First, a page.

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NOAA satellite image of Hurricane Andrew as it approached Florida on August 23, 1992.August 8, 2002 — As the 2002 Atlantic hurricane season nears its peak period, NOAA’s hurricane forecasters today said they expect seven to 10 tropical storms, of which four to six could develop into hurricanes, with one to three classified as major—Category 3 or higher on the Saffir Simpson Hurricane Scale. The total expected activity falls in the normal, to below-normal range, and indicates a low probability of an above-average season. (Click NOAA satellite image for larger view of Hurricane Andrew as it approached Florida on August 23, 1992. Please credit "NOAA.")

NOAA forecasters also cautioned residents living along the East and Gulf coasts to prepare for possible land-falling storms. “We want people to understand that it only takes one hurricane, or tropical storm, to bring death and destruction,” said Jim Laver, director of the Climate Prediction Center, which is a part of NOAA’s National Weather Service.

The hurricane season peak period lasts from mid-August through October. The hurricane season ends Nov. 30.

NOAA satellite image of El  Niño taken August 5, 2002.Since the May hurricane season outlook, Laver said El Niño has strengthened, and is now expected to reduce Atlantic hurricane activity. “El Niño is expected to last at least into early 2003,” he said, adding the climate phenomenon will be a weaker version of the powerful El Niño of 1997-98. “As El Niño matures, it is expected to first impact the Atlantic hurricane season in late September and October, then U.S. temperatures and precipitation in the fall and winter,” Laver said. (Click NOAA satellite image for larger view of El Niño taken August 5, 2002.)

At NOAA’s National Hurricane Center in Miami, forecasters have tracked three named storms so far, including Tropical Storm Cristobal now churning in the open Atlantic. Max Mayfield, the center’s director, said residents must remain vigilant for the worst.

Hurricane Andrew, one of the costliest hurricanes in U.S. history, happened in a season with below-average activity, and ten years later, there are some areas of south Florida that will never be the same,” Mayfield said. “This is not the time to let down our guard,” he added.

Hurricane Facts

  • The latest observed hurricane was on December 31, 1954, the second "Alice" of that year, which persisted as a hurricane until January 5, 1955.
  • The latest hurricane to strike the United States happened on Nov. 30, 1925 near Tampa, Fla.
  • Hurricane Ginger in 1971 holds the record for most days as a hurricane—20.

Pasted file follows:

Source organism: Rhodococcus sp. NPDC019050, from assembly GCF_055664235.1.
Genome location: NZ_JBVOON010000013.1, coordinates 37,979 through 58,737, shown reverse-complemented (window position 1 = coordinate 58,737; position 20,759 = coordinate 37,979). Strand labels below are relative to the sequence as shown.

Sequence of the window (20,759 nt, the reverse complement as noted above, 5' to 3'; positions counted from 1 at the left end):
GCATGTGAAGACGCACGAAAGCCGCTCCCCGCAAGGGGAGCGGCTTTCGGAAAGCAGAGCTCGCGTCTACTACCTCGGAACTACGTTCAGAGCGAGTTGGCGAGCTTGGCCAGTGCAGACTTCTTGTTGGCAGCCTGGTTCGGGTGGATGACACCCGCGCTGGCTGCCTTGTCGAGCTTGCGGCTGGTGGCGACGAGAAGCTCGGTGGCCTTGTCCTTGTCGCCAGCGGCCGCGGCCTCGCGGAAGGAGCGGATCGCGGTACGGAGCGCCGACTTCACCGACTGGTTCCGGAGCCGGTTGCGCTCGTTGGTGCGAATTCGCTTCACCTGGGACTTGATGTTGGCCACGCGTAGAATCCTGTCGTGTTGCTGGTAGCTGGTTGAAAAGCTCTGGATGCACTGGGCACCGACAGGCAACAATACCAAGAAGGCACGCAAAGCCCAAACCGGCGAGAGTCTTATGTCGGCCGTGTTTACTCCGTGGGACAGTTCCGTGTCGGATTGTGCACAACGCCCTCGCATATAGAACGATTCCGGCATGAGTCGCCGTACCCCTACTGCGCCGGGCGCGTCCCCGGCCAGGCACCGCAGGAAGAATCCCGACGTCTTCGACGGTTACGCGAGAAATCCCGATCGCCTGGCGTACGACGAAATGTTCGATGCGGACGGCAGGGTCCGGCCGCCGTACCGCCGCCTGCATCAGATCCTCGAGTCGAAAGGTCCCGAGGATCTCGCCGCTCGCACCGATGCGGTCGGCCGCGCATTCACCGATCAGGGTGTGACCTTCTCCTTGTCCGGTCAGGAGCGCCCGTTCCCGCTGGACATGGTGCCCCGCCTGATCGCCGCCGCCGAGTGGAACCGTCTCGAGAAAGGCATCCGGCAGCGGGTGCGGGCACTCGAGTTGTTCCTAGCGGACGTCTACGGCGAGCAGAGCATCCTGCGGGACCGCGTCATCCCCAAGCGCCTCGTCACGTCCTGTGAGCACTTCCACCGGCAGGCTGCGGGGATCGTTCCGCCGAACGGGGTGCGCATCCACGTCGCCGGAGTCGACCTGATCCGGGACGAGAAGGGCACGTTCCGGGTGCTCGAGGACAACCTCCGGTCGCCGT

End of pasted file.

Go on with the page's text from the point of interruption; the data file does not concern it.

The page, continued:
• September has had more major hurricanes than all other months combined.
  • Thirty-six percent of all U.S. hurricanes hit Florida.
  • Seventy-six percent of category 4 or higher hurricanes striking the United States have hit either Florida or Texas.

NOAA released both its monthly El Niño report and mid-season Atlantic hurricane outlook today.

The El Niño Diagnostic Discussion is a team effort consisting of NOAA's Climate Prediction Center, Climate Diagnostic Center, National Climatic Data Center, Geophysical Fluid Dynamics Laboratory, Atlantic Oceanographic and Meteorological Laboratory, and the International Research Institute for Climate Prediction. NOAA’s National Weather Service will continue to monitor the developments of El Niño and Atlantic hurricanes.

The Atlantic hurricane season outlook is a joint effort of NOAA’s Climate Prediction Center, Hurricane Research Division and National Hurricane Center.

The Climate Prediction Center and the National Hurricane Center are part of NOAA's National Weather Service. The National Weather Service is the primary source of weather data, forecasts and warnings for the United States and its territories. NOAA Weather Service operates the most advanced flood warning and forecast system in the world, helping to protect lives and property, and enhance the national economy.

Relevant Web Sites
NOAA's National Hurricane Center — Get the latest advisories here

Hurricane Awareness Week

NOAA's Hurricane Andrew Report

NOAA Photos of Hurricane Andrew

Saffir-Simpson Hurricane Scale

NOAA Satellite Images — The latest satellite views

Colorized Satellite Images

NOAA 3-D Satellite Images

NOAA's Hurricanes Page

NOAA's Storm Watch — Get the latest severe weather information across the USA

NOAA's Climate Prediction Center

El Niño/Southern Oscillation (ENSO) Diagnostic Discussion

Weekly El Niño/Southern Oscillation (ENSO) Update

Most Recent 2 Months Sea Surface Temperature Anomaly Animation

El Niño and La Niña-related Winter Features over North America

NOAA's El Niño Theme Page

NOAA's El Niño Home Page



ENSO Fact Sheet

ENSO Frequently Asked Questions

ENSO Tutorial

ENSO Recent Events

Sea Surface Temperature Outlook

ENSO Impacts by Region

Media Contact:
Carmeyia Gillis, NOAA's Climate Prediction Center, (301) 763-8000 ext. 7163 or Frank Lepore, NOAA’s National Hurricane Center in Miami, Fla., (305) 229-4404